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Voad power point

  1. 1. V O A D o l u n t a r y r g a n i z a t i o n s c t i v e i s a s t e r i n
  2. 2. What Is A VOAD? <ul><li>The local counterpart to the state and National Voluntary Organizations Active in Disaster (NVOAD). </li></ul><ul><li>A humanitarian association of independent voluntary organizations who may be active in all phases of the emergency management cycle. </li></ul><ul><li>Preparedness </li></ul><ul><li>Response </li></ul><ul><li>Recovery </li></ul><ul><li>Mitigation </li></ul>Disaster Emergency Management Cycle
  3. 3. VOAD Mission <ul><li>Foster efficient, streamlined service delivery to disaster victims. </li></ul><ul><li>Eliminate unnecessary duplication of effort through cooperation in the four phases of the emergency management cycle. </li></ul>
  4. 4. Coordination Vs. Operation <ul><li>The basis for meetings and other VOAD-type activities are related to the characteristics and quality of collaboration among voluntary organizations following a disaster and not to direct services to disaster victims. </li></ul><ul><li>It is not a competing or exclusionary organization. </li></ul><ul><li>Each member organization maintains its own identity and independence while closely collaborating with other member organizations, interfaiths, and local, state, or federal authorities. </li></ul><ul><li>It is intended to be a network for organizations active in disaster. </li></ul>
  5. 5. VOAD Activities The main activities of a VOAD fall into four categories: Planning VOADs identify the primary resources of their member organizations and determine roles members will fill in time of disaster. Training VOADs sponsor or facilitate the training of members and their organizations for effective activity in all phases of the emergency management cycle.
  6. 6. VOAD Activities (Cont.) Convening When a disaster occurs in their area, VOADs usually convene to share information concerning the disaster and their plans for response. State and local VOADs work together during large disasters. Partnering VOADs enter partnerships with government emergency management agencies to facilitate communication and coordination.
  7. 7. The Four Cs o o p e r a t i o n o m m u n i c a t i o n o o r d i n a t i o n o l l a b o r a t i o n C C C C
  8. 8. Cooperation <ul><li>VOADs f oster cooperation among member organizations at all levels and in all phases of the emergency management cycle. </li></ul><ul><li>Voluntary agencies rely on each other. No one member organization has all the answers for all the challenges faced during disasters. </li></ul><ul><li>Voluntary agencies treat each other as partners. </li></ul>
  9. 9. Communication <ul><li>VOADs exchange and disseminate information among member organizations and the public, as well as local, state and federal agencies. </li></ul><ul><li>Member organizations share information regularly about their capacities, accomplishments, limitations, and commitments. </li></ul><ul><li>Members develop and maintain effective channels for collecting and sharing information, and deal openly with concerns. </li></ul>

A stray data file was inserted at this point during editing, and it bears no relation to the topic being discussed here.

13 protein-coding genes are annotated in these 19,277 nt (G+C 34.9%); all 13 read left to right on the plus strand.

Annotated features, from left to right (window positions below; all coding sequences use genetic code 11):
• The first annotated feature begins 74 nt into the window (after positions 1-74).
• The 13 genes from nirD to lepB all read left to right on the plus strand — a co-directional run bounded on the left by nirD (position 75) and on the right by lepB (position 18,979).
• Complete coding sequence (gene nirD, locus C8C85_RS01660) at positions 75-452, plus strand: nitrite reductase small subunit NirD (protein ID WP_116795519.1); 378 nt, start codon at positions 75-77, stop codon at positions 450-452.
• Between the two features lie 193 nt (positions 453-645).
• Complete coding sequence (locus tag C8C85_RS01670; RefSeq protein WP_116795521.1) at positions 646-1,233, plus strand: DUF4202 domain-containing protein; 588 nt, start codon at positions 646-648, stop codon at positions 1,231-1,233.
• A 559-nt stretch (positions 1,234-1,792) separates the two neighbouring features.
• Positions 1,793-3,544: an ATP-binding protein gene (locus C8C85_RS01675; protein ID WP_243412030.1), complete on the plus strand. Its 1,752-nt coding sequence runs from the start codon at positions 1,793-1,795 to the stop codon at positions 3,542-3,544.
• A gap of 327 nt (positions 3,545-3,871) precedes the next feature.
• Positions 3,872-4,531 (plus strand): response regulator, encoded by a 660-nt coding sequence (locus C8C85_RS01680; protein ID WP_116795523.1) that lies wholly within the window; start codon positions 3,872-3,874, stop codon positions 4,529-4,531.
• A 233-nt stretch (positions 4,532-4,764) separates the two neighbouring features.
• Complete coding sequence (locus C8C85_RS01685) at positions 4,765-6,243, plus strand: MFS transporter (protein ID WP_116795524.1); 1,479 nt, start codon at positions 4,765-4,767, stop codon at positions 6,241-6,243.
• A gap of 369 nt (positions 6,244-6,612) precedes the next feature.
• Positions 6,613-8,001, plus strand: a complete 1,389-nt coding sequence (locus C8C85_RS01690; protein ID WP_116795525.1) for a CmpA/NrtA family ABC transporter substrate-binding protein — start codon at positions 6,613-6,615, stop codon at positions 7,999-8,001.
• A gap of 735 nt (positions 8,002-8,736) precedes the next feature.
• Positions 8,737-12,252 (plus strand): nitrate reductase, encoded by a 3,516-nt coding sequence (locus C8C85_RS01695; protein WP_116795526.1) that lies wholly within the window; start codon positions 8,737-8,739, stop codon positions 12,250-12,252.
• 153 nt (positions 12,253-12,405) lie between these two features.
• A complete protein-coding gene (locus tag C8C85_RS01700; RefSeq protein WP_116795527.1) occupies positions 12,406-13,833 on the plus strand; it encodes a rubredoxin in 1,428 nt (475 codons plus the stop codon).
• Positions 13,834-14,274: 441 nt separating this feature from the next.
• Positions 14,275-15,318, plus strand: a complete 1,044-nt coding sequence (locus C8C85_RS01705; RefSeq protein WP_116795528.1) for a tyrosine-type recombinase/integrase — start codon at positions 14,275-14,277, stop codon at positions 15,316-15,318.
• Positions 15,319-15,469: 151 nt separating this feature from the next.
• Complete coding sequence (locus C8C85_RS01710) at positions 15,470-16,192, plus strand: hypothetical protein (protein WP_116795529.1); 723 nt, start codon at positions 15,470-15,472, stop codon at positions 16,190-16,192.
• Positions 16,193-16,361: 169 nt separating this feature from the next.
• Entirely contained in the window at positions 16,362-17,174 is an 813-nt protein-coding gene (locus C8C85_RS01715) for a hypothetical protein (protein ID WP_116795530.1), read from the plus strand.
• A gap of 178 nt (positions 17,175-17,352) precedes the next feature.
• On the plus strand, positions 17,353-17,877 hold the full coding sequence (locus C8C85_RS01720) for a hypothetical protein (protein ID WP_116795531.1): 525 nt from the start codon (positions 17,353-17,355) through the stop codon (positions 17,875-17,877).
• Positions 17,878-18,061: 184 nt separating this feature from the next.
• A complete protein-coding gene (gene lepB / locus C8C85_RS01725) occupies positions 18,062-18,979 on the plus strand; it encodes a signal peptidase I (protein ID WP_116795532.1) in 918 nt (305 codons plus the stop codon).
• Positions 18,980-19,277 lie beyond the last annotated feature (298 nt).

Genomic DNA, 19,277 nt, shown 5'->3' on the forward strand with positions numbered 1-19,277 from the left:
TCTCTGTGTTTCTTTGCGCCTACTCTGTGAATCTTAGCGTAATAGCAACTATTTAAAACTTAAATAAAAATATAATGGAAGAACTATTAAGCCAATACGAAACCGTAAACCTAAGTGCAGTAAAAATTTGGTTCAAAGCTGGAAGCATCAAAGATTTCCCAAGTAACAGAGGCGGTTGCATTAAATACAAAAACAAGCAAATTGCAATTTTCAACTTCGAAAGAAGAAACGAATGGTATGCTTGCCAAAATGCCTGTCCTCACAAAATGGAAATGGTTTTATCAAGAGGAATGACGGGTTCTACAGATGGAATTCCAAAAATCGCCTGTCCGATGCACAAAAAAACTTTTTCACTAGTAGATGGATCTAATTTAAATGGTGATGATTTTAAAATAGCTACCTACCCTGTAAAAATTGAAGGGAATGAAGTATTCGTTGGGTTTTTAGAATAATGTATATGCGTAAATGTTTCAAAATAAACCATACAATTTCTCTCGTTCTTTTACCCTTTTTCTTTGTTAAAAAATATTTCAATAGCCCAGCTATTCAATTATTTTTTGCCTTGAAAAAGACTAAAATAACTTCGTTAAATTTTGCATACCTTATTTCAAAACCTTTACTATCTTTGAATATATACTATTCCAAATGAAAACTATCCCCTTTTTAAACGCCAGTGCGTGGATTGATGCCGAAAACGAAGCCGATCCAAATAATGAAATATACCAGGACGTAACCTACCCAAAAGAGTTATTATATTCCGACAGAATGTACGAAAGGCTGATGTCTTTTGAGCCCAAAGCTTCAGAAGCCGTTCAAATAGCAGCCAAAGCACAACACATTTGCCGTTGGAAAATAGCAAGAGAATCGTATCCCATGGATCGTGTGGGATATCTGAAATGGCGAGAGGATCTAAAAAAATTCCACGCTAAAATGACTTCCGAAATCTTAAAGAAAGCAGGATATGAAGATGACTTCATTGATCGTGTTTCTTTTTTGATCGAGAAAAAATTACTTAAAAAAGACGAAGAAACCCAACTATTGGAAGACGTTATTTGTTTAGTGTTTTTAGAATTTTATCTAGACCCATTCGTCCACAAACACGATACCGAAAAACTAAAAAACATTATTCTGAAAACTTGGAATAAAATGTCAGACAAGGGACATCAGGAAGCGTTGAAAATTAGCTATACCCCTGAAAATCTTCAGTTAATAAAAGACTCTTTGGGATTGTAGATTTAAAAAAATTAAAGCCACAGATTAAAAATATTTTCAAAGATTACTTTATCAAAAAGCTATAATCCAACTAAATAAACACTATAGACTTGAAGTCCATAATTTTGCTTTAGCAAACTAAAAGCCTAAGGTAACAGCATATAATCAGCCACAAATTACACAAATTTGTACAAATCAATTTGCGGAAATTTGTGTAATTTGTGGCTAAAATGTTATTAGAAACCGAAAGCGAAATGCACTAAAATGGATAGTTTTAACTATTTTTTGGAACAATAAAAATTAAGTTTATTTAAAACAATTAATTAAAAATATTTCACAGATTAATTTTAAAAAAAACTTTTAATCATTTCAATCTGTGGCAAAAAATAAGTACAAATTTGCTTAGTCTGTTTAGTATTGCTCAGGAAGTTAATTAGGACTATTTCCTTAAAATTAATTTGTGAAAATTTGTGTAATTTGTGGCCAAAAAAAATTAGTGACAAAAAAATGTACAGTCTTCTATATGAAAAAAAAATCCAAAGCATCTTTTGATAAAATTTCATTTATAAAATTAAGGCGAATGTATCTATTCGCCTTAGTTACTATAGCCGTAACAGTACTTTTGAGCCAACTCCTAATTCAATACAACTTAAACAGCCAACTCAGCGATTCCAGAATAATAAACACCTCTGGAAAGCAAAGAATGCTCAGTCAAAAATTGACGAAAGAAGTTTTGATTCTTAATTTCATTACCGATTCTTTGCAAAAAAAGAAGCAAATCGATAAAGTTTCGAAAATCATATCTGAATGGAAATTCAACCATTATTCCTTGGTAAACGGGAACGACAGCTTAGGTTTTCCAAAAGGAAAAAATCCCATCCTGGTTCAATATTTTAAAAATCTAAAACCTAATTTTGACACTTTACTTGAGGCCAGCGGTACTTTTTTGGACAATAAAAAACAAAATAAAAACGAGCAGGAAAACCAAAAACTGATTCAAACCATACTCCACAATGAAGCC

10. 10. Coordination <ul><li>VOADs coordinate the development of policies and procedures, and the implementation of services among member organizations. </li></ul><ul><li>Member organizations commit to working together, not competitively, toward the goal of effective service to disaster victims. </li></ul><ul><li>Through careful planning and preparation member organizations operate in a coordinated fashion in time of disaster. </li></ul>
  11. 11. Collaboration <ul><li>Member organizations work together at disaster sites to achieve specific goals and to accomplish projects. </li></ul><ul><li>Partnerships are formed during the disaster response. </li></ul>
  12. 12. Voluntary Agencies <ul><li>Voluntary agencies are usually one of the first to arrive and respond at a disaster scene. </li></ul><ul><li>Since agencies are community-based, they are able to mobilize quickly and provide immediate emergency response activities such as feeding, sheltering, and clothing victims. </li></ul>First To Arrive, Last To Leave <ul><li>Voluntary agencies are almost always on the scene prior to a Presidential declaration and often provide their services when a Presidential declaration is not needed. </li></ul>
  13. 13. Voluntary Agencies (Cont.) <ul><li>Have knowledge and awareness about the local community and its unique circumstances and sensitivities; </li></ul><ul><li>Have volunteers who are qualified to address the unique needs of the affected community; </li></ul>Trusted by the Public <ul><li>Have staff and volunteers who are representative of the diverse populations in the community; </li></ul>Voluntary agencies are trusted for the following reasons: <ul><li>Are considered “good stewards” of resources and donations; and </li></ul><ul><li>Are skilled listeners and respect the privacy of confidential information such as immigration , family, and mental health issues. </li></ul>
  14. 14. Relationships to Governmental Organizations <ul><li>VOADs seek the expertise of the local and state emergency management agency for understanding how disaster response works and for training. </li></ul><ul><li>VOADs invite representatives of such agencies to be liaisons between the VOAD and the agencies. </li></ul><ul><li>VOADs establish close working relationships with their local emergency management agency. </li></ul>
  15. 15. Independent Study Course IS-288 The Role of Voluntary Agencies in Emergency Management http://training.fema.gov/EMIWeb/IS/